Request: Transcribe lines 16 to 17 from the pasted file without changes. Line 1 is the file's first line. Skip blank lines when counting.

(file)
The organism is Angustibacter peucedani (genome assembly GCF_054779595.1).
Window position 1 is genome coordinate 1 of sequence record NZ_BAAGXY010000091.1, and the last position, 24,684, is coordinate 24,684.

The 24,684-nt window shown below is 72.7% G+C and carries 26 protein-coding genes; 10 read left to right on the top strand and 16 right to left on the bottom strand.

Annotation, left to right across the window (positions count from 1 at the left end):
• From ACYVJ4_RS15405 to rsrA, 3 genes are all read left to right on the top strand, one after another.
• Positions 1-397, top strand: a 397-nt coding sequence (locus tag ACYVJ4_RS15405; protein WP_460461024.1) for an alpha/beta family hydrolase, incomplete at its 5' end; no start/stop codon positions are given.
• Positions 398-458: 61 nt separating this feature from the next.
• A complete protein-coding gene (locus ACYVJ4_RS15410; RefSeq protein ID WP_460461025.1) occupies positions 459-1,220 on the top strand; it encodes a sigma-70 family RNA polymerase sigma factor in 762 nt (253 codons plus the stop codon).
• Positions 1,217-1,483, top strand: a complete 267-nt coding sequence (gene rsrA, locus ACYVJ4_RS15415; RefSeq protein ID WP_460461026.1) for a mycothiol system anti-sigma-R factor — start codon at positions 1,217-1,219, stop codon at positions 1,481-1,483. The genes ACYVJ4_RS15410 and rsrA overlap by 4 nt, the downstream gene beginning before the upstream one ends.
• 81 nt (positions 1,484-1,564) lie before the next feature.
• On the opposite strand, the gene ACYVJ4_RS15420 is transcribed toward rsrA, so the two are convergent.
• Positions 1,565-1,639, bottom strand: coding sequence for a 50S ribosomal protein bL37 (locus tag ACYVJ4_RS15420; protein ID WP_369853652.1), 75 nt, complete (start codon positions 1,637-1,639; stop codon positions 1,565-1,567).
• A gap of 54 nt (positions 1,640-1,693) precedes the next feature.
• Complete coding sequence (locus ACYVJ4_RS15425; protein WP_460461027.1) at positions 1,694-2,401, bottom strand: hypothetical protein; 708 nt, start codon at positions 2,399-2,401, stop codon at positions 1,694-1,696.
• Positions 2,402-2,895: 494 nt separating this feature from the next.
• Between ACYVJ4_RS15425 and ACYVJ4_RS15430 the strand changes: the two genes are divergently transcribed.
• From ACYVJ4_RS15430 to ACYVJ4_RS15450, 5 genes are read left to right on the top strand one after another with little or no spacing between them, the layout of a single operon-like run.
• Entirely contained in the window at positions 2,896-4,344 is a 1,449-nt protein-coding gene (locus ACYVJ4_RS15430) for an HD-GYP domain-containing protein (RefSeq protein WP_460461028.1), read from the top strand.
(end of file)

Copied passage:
• Between ACYVJ4_RS15425 and ACYVJ4_RS15430 the strand changes: the two genes are divergently transcribed.
• From ACYVJ4_RS15430 to ACYVJ4_RS15450, 5 genes are read left to right on the top strand one after another with little or no spacing between them, the layout of a single operon-like run.